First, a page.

One of Bridget’s team on Sunday will be Karen Geoghegan who she describes as “fanatical about greyhounds” and as well as rehoming to Boston, Karen has accompanied Bridget on rehoming trips to Canada, along with fundraising at many venues in Ireland from Galway to Dublin.

Based at her home in Kilcolgan Castle from where she manages her Air B&B, guests are greeted by retired greyhounds at every turn and an attraction for many visitors, the dogs in Karen’s home are literally part of the family, with one in particular being a celebrity in his own right.

Karen explains; “I have seven in the house at the moment but at times there could be more. The guests love them and they can take them off for walks or play outside. For some, the fact that I have the dogs is the main attraction when booking.

“I would even take guests to the track if I had a runner and many have gone home and decided that they want a greyhound as a pet having stayed here.

“I would have had people maybe from cities that didn’t have pets and the kids could be a bit afraid of the dogs, being so big but that’s where the greyhounds are so brilliant because their nature is so soft, they are perfect with kids.

“I have a special needs daughter, Linda, who doesn’t talk or speak and they are so good with her, especially Rocket. He was Razldazl Rocket and a very talented race dog who was third in an Irish Grand National but Delores Ruth actually picked him from the litter for me, knowing that I would love his gentle nature.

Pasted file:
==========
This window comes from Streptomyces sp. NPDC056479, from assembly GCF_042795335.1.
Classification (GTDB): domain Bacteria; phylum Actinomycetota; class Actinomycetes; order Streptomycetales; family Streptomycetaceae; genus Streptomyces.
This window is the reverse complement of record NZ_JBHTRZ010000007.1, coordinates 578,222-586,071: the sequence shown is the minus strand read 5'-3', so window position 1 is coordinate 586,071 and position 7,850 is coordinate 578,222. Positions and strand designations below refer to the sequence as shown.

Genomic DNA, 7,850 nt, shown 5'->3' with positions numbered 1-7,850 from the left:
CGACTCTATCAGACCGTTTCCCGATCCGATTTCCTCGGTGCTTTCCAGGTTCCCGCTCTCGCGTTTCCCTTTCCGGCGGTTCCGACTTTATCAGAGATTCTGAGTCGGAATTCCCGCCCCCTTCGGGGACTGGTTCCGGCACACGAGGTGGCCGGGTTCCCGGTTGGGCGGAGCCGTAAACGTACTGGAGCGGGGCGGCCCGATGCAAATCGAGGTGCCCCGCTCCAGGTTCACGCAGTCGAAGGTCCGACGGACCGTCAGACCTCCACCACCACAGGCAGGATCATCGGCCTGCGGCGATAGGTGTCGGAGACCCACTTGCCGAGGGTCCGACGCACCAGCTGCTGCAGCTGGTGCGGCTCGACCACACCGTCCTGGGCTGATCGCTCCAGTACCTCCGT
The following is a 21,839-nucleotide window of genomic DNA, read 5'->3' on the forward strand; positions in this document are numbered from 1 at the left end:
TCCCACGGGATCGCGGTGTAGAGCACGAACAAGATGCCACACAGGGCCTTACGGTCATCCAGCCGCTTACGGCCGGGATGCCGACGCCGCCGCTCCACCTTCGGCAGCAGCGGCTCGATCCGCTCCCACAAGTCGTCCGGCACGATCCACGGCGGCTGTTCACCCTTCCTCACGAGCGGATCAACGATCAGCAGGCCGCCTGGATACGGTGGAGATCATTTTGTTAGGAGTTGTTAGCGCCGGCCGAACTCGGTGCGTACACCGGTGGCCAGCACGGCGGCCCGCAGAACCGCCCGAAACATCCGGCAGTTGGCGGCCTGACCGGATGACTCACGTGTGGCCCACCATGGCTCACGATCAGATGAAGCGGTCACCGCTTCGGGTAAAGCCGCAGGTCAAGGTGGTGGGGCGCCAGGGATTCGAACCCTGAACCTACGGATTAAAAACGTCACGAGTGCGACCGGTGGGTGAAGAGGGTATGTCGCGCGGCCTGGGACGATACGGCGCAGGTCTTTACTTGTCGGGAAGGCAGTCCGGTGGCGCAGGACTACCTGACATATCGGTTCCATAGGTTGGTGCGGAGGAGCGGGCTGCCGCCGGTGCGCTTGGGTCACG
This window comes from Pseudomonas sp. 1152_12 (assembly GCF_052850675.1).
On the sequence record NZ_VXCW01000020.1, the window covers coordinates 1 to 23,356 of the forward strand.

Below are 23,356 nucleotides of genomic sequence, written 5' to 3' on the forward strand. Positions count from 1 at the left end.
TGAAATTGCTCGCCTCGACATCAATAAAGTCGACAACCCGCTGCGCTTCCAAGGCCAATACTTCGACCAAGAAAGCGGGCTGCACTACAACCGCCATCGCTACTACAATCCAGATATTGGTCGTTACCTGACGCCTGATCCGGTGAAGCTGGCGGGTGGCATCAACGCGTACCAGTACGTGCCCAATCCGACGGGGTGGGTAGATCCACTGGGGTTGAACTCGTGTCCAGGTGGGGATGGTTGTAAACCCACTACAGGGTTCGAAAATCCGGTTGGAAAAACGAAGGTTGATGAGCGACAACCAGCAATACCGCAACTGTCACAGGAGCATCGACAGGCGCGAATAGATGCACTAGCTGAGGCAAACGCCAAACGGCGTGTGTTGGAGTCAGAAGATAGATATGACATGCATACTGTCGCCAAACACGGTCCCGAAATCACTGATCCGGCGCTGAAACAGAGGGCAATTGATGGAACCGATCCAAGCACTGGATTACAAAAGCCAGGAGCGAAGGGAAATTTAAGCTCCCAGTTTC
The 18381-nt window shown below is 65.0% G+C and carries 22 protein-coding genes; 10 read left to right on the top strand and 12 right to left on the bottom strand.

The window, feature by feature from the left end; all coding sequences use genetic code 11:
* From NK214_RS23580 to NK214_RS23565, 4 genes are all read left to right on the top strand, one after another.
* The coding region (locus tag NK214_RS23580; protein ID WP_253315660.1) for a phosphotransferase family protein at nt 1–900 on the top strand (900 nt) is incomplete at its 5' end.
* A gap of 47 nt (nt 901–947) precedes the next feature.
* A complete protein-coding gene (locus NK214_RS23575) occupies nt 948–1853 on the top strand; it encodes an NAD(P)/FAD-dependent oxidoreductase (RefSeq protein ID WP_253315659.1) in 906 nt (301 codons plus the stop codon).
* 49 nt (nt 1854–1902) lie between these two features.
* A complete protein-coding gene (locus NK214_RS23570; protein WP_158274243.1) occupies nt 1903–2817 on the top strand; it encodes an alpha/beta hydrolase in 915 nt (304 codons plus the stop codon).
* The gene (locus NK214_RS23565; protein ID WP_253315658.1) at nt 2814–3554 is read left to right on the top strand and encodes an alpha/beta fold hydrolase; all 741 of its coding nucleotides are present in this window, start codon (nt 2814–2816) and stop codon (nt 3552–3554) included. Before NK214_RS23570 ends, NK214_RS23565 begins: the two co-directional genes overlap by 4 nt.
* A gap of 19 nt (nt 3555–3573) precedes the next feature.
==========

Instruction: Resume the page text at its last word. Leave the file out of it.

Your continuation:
“When Linda lays down on the floor with the dogs, he will get between her and the fireplace to protect her or if she is on her swing outside, he will sit under the swing. I trust him to mind Linda, probably more than any person.

“She goes to a special needs school in Galway, Rosedale. I bring the dogs in once a week to meet the kids. They are all in wheelchairs of course but it is amazing how well they take to the dogs. There is one girl who grabs him by the head for a hug and really squeezes but Rocket never flinches.

“I take the dogs into Galway track as often as I can and while we get donations from the casual race goer, it is mostly from the trainers and owners. They know the funding is essential for us and that the work we do is essential for them.

“But you would have people with the wrong perception and you have to educate them that much of what they see in the media is simply not true and that the vast majority have a great life, especially the ones of mine that they are actually petting at the time!

“Still, the word is getting out there. We have to continue to raise awareness and raising funds. It’s hard work flying over to these countries with all the logistics involved, it’s not a holiday! It is very rewarding though and you meet a lot of nice people through dogs.”

I could fill the paper with stories from Karen about some of her rehomed dogs, including one in South Carolina whose owners actually bought a boat, specially to take the dog out on the water! From her beautiful castle and grounds in Kilcolgan, Karen is one of many tireless workers for our hounds and a shining example of how well our donations are put to use.

Striving to further enhance opportunities for rehoming around the world, all donations will be gratefully received but more importantly will be used to find your greyhound an ideal home following a coursing career by people who are already, and will continue, to display the respect for all dogs under their care, that same respect that you want to see shown to them every day. So please, find a bucket and dig deep on Sunday.